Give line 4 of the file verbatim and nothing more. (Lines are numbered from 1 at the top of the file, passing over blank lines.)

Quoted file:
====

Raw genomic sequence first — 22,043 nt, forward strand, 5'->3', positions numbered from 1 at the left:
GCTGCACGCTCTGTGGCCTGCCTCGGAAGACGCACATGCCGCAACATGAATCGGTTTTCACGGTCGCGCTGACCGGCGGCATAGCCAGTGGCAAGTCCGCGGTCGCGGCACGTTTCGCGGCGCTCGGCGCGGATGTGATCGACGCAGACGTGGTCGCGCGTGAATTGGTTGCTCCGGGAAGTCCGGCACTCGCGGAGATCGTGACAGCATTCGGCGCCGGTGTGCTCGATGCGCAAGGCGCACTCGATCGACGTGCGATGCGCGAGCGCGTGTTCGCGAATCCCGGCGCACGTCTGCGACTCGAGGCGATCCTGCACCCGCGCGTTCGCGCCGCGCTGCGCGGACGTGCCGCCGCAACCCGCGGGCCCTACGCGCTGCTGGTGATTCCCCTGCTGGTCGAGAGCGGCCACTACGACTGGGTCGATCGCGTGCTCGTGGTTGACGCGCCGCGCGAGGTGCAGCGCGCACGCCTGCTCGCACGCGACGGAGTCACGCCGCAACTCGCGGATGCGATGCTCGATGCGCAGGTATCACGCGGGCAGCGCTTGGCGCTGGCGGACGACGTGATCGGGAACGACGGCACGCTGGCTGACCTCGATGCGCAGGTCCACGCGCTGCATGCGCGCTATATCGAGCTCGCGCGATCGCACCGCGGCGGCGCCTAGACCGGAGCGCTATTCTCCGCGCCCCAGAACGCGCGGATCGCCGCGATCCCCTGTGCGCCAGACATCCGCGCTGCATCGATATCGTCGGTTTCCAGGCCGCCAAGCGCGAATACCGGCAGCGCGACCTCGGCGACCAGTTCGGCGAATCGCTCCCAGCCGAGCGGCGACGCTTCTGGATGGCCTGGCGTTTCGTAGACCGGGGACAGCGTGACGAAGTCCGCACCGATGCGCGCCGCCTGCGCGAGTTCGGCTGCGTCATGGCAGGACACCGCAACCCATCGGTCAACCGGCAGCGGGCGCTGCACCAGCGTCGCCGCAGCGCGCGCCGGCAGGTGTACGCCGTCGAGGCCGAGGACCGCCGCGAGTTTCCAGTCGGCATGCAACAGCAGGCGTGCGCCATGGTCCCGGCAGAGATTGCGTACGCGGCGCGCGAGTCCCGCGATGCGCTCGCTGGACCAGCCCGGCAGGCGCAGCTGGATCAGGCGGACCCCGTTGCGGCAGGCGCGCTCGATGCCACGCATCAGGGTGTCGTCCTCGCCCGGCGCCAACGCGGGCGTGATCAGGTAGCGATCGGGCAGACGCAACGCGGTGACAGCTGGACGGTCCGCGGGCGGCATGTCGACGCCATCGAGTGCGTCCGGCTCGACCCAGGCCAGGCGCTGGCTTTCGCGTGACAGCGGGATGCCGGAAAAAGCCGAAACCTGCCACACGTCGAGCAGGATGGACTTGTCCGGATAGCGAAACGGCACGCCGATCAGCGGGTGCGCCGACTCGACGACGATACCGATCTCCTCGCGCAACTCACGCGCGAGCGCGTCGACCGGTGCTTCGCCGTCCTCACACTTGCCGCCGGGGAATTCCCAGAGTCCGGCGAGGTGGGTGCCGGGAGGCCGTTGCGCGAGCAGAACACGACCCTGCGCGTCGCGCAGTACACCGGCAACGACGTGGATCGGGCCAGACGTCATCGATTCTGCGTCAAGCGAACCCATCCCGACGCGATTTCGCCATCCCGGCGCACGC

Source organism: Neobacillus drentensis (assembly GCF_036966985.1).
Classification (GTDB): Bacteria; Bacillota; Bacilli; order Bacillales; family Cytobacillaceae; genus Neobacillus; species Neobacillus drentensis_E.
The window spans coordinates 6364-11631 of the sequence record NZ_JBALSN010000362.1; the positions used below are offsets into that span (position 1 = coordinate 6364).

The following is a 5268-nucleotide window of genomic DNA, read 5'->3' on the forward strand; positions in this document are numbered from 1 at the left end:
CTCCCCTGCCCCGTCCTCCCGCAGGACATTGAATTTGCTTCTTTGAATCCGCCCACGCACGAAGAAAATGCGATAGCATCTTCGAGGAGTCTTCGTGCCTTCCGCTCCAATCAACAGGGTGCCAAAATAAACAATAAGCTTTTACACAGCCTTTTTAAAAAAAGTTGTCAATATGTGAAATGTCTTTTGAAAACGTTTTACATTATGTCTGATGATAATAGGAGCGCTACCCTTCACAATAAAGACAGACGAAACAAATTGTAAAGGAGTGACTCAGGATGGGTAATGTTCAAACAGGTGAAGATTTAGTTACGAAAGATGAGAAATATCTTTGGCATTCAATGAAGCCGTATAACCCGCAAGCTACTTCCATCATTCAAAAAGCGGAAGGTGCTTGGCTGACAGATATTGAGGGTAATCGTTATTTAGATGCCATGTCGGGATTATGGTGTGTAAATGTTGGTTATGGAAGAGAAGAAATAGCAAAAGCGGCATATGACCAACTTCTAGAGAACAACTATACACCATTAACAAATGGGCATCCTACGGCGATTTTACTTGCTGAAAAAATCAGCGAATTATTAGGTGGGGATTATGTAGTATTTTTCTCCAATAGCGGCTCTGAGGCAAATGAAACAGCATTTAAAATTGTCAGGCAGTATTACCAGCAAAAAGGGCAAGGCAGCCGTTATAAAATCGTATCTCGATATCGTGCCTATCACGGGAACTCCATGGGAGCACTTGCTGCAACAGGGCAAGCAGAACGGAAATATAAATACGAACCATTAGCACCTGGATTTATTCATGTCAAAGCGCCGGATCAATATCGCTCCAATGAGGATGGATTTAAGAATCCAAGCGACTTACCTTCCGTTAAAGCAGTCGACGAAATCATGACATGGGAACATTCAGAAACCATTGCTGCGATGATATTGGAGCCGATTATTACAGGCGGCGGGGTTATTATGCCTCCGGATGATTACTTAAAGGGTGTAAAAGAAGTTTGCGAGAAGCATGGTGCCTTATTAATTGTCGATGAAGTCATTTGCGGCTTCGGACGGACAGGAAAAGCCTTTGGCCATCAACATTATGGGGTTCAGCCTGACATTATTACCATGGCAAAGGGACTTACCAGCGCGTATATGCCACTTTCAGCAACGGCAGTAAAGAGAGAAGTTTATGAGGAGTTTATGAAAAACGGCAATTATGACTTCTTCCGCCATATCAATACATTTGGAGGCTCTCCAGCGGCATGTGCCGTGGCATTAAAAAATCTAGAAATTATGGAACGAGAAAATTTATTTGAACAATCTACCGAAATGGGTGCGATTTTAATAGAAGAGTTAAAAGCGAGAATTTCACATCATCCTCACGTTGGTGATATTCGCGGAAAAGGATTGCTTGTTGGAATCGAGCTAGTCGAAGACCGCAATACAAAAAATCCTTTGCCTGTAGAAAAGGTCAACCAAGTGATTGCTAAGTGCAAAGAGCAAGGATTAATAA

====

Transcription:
Classification (GTDB): Bacteria; Bacillota; Bacilli; order Bacillales; family Cytobacillaceae; genus Neobacillus; species Neobacillus drentensis_E.